Simple sugars don’t quite hit the sweet spot
Sugary foods and drink provide the body with ‘simple sugars’. Imagine simple sugars as a standard math equation like 3+3. Simple sugars are processed fast by the body resulting in an initial energy boost that is much like this equation; short and not very satisfying. As simple sugars are processed so quickly by the body, they lead to an insulin spike caused by an increase of insulin secretion. Insulin acts as a key that opens up the locks on your body’s cells so that glucose can get in. This reduces and helps to moderate the levels of sugar in your bloodstream.
Complex sugars --- what are they?
Complex sugars on the other hand are like that algebra formula we tried to solve in Calculus class back in the day. They take a long time to be processed and broken down by the body; resulting in a slow, steady energy that lasts for hours.
Complex sugars are better known as complex carbohydrates or starch. They are made of a string of sugar molecules – imagine your mother’s string of pearls – and often found in foods that are high in dietary fiber. Common sources of these complex sugars include grains, legumes and starchy vegetables such as potatoes, corn and pumpkin.
These foods are rich in vitamins and minerals and take much longer to digest. As a result, the sugars are released more slowly into the bloodstream and keep blood sugar and insulin levels steadier, potentially protecting against heart disease and diabetes. Complex sugars also keep you feeling fuller for longer, reducing the chance of excess eating resulting in glucose being stored as fat.
The best thing is these sugars don’t tend cause a spike in insulin levels!
Other energy providers
The body not only gets its energy from the breakdown of sugar, we also gain energy from fat and protein.
Fats are the next favorite foods to make energy after sugars. They are made of two substances bound together called glycerol and fatty acids. Glycerol is easily metabolized and used to make glucose. Fatty acids are carried to tissues throughout your body where they help build cell walls, produce hormones and digest fat-soluble vitamins. They can also be converted by the body into energy.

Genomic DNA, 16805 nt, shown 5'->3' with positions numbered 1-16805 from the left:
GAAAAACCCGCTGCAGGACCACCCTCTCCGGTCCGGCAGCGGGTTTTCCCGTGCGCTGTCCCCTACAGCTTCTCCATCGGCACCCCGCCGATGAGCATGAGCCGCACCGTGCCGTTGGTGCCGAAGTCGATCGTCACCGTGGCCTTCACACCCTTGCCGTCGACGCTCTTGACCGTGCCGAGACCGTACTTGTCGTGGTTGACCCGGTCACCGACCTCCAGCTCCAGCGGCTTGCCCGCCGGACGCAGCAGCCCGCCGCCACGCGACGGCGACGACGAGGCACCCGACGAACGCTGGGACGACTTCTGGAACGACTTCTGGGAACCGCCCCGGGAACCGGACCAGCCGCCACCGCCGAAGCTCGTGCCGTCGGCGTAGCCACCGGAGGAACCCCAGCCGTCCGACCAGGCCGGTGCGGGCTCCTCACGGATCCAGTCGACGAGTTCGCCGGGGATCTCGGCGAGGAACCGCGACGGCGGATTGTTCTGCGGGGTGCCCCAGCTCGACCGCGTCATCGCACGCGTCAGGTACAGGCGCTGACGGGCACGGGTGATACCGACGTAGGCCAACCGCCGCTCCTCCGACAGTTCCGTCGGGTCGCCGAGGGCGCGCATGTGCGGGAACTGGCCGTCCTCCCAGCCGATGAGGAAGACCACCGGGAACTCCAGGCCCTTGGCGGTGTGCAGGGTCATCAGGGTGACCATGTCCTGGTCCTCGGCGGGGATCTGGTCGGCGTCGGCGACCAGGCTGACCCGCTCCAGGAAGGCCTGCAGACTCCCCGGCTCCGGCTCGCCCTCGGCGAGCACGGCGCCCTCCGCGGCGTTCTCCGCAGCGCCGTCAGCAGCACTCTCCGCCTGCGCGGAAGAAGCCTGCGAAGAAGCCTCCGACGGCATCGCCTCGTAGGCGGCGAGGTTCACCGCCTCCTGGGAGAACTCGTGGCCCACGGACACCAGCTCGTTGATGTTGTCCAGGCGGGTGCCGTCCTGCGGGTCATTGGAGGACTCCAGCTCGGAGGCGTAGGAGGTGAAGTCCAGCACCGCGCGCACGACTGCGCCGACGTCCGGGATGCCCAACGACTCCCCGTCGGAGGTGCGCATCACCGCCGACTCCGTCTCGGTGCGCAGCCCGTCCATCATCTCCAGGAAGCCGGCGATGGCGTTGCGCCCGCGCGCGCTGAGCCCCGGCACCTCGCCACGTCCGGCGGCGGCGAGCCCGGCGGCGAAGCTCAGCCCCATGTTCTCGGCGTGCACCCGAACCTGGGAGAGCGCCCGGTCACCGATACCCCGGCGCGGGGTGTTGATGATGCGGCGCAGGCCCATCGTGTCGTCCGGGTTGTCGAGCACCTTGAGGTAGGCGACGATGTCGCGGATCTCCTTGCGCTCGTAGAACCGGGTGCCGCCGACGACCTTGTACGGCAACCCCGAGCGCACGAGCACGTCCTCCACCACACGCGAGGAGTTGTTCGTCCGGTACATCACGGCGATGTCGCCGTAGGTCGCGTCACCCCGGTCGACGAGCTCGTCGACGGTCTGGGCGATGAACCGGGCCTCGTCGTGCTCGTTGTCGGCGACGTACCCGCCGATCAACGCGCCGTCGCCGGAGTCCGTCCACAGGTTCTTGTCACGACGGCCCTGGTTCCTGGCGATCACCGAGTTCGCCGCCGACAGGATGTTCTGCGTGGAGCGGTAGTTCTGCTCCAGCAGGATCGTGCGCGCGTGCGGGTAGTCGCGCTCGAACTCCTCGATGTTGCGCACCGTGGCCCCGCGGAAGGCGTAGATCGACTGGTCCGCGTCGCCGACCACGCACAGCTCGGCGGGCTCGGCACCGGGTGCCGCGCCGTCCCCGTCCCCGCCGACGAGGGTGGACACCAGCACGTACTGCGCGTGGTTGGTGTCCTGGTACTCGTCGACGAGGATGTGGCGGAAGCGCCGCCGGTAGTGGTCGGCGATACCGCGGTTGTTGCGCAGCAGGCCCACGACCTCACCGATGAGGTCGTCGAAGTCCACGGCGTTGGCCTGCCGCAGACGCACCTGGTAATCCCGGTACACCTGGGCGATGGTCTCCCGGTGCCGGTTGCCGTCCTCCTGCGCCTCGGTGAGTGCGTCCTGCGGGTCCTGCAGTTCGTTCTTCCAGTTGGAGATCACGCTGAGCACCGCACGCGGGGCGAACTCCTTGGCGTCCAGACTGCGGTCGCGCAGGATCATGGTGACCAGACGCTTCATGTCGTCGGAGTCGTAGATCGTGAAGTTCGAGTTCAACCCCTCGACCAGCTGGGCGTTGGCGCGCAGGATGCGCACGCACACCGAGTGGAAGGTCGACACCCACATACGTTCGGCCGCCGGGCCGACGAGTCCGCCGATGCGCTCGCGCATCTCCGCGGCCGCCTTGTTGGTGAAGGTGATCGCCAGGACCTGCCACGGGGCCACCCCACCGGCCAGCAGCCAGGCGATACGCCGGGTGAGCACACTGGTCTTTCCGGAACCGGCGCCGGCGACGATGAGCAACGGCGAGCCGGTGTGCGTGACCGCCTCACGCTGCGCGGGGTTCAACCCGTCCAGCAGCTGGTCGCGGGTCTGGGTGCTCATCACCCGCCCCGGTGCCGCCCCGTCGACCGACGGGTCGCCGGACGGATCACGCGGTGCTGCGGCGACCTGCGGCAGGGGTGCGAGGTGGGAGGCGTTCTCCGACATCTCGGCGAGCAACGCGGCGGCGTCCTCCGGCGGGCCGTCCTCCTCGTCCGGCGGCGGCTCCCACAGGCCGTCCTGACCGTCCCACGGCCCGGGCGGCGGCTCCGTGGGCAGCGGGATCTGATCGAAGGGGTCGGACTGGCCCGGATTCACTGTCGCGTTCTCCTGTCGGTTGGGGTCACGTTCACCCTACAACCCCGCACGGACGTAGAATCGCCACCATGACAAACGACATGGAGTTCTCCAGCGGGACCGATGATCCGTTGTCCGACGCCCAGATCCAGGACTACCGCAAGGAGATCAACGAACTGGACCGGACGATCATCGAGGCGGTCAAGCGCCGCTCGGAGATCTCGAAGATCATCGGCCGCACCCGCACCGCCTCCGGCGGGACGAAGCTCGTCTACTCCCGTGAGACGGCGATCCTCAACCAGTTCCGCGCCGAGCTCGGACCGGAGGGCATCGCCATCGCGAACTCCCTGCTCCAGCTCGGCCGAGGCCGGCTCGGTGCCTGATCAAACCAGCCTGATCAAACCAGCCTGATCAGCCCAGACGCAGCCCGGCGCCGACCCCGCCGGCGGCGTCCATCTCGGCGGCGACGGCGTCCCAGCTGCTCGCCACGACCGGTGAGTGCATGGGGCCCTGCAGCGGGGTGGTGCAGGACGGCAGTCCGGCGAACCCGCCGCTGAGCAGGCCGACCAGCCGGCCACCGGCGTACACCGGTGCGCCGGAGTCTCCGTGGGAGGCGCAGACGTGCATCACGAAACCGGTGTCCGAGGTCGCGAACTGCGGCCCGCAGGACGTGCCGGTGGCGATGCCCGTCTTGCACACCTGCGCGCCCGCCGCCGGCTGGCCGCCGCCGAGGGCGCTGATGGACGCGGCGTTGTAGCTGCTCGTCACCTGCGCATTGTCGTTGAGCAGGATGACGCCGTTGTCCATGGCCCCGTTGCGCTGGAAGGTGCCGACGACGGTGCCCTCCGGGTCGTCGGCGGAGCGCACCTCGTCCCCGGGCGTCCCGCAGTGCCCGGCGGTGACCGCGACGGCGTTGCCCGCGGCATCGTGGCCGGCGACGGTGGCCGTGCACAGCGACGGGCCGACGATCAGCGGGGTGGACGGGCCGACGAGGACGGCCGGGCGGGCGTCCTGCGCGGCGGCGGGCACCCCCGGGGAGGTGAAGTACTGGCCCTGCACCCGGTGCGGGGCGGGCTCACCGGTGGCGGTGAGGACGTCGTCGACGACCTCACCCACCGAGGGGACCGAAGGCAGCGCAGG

Protein is made up of hundreds of amino acids and these are crucial for many bodily functions, including cellular and tissue repair as well as transporting and storing nutrients. As they are so vital, they are not the body’s preferred choice of energy. That is why a diet high in lean protein usually doesn’t result in weight gain.
Want to increase your energy levels naturally?
Watch your diet – Opt for complex carbohydrates, protein and fat that are slow to breakdown and keep you energized for longer.
Eat a quality breakfast - What you eat for breakfast sets the barometer for your day’s blood sugar. Eat a sweet breakfast and you’re bound for a blood sugar train wreck. But eat a high quality protein packed breakfast and you can hum along at a sustainable pace! If you want to make good choices, check out our Breakfast blog.
Take a walk - While it may seem strange to move when you feel exhausted, experts say that increasing physical activity, particularly walking, increases energy. Try to take 10 to 20 minute walks whenever possible.
Stop stressing – Stress-induced emotions consume huge amounts of energy. Talk to someone, or try something like yoga to introduce a bit more zen into your schedule.
Embrace the sun – Open the curtains and blinds in the morning and get out and about for some Vitamin D. Sun is a mood enhancer and can help you feel more energized. Exposure to light also stimulates your brain to stop producing melatonin (the hormone that helps induce sleepiness).
By now you should be able to make wiser choices to increase your energy levels without that sugar crash. Avoid those ‘simple sugars’ and your body will appreciate you for it!
In Good Health.